As the reader, we each bring out own prejudices. I believe it’s valuable to assess ourselves and see how our prejudices affect our reaction to the novel concerning both race and wealth.

The writing is beautiful and evokes beautiful imagery. It’s nice to have a book that isn’t filled with short choppy sentences. Here are a couple of examples:

“It was the first time in my life I’d been surrounded by books and felt uneasy. Only half of them were housed on shelves. The rest were loose, unfettered, poised as if to attack.” (p.14)

“The ink, made long ago from ground walnut shells mixed with vinegar and salt, was so faint it looked as if I could blow it away if I leaned over it and merely exhaled. The frail letters on the first page were barely legible; they looked like whispers, if whispers had form.” (p.23)

The author references several other books that Lauren is reading or has read; Robinson Crusoe, Moby Dick and My Antonia. I do not see the connection of these books to the situation or the women’s lives. If you have an insight for these books being listed I would love to hear it. I feel like there should be a purpose!

The title of the book has two meanings. In Mercy’s time a shape would refer to a spectral visitation of a person. Today we would think of the shape of mercy being the form it takes, or the way we extend mercy to others. This second meaning is particularly important in the book. I believe that Lauren is ready to extend mercy to herself, her upbringing as well as the people she has in her life. Raul continually shows mercy in how he treats Lauren. Tom, Abigail’s former beau, extends mercy in the message and poetry he sends.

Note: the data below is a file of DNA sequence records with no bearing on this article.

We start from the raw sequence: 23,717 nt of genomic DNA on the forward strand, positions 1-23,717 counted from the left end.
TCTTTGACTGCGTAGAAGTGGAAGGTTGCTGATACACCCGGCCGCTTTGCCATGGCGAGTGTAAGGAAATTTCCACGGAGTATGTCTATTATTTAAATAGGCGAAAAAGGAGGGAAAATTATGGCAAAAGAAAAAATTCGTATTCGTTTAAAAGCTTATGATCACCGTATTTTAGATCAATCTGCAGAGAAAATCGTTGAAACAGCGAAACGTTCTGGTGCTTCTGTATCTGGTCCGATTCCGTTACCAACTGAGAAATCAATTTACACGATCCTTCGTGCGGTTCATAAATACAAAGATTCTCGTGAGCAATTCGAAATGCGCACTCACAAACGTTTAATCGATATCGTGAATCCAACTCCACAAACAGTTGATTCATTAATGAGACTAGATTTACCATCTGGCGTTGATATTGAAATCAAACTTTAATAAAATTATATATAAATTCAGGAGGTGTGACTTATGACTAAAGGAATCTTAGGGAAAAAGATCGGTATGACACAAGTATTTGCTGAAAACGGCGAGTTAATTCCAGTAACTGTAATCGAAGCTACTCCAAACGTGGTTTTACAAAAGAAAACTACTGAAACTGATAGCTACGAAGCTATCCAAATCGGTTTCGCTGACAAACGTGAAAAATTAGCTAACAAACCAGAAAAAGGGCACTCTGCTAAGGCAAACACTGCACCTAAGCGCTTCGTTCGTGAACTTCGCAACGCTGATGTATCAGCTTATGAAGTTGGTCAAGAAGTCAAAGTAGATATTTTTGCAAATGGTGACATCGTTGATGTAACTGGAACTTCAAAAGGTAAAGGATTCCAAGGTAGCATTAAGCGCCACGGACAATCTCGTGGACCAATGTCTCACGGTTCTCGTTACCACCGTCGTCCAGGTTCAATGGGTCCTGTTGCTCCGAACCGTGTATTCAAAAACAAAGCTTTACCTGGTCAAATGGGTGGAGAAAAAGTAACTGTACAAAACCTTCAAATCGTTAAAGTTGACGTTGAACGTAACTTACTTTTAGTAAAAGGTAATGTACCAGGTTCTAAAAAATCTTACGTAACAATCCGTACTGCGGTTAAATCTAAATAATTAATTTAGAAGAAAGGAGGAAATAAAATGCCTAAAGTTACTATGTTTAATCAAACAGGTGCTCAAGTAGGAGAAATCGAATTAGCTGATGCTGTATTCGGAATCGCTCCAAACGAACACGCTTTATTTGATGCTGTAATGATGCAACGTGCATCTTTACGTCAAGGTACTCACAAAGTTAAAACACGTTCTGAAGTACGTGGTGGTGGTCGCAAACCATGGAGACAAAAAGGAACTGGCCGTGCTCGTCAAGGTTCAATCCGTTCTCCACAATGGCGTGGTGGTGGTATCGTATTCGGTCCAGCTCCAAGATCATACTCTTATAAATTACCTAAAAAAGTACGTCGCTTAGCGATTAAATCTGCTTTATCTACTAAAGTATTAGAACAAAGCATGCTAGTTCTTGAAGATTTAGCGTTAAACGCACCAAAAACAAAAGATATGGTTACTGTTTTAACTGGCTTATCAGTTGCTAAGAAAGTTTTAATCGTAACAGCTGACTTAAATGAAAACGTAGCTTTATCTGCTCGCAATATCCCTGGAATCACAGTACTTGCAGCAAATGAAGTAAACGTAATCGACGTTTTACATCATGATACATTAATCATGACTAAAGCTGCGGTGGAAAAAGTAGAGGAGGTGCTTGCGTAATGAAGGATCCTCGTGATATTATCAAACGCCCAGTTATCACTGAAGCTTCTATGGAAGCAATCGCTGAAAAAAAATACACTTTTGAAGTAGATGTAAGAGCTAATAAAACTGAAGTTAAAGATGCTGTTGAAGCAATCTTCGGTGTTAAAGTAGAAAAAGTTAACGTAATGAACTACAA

I would recommend The Shape of Mercy because it is thought provoking. Ultimately, I didn’t feel that the three main characters had a strong connection. One of the best moments in the novel is when Lauren has a conversation with her father and he helps her see it is best to not judge at all.

     “I smiled. ‘I just wish… I wish I didn’t judge people by what they have or don’t have. I wish I could see people for who they are on the inside before I come to any conclusions.’
My dad blinked slowly and then said something so profound, I knew I would never forget it. The funny thing was, after that morning, he didn’t remember saying it.
‘Yes, that would be better than the other, but it still makes you their judge.'” (p.257)

By the end I felt like Lauren was ready to springboard into something new, that she had acquired a new hope and that Abigail had found a measure of peace that had been missing in her life.

I didn’t feel like I was reading a “Christian” novel because the characters were authentic and didn’t just throw out a simple solution of prayer in a cavalier way, as I’ve noted in other Christian authors. I will definitely try another of Meissner’s novels.

As a note, the character Mercy Hayworth is fictional.

4 out of 5 stars

4 star

  • the Mother

In the author’s words :

http://www.shereads.org/category/susan-meissner/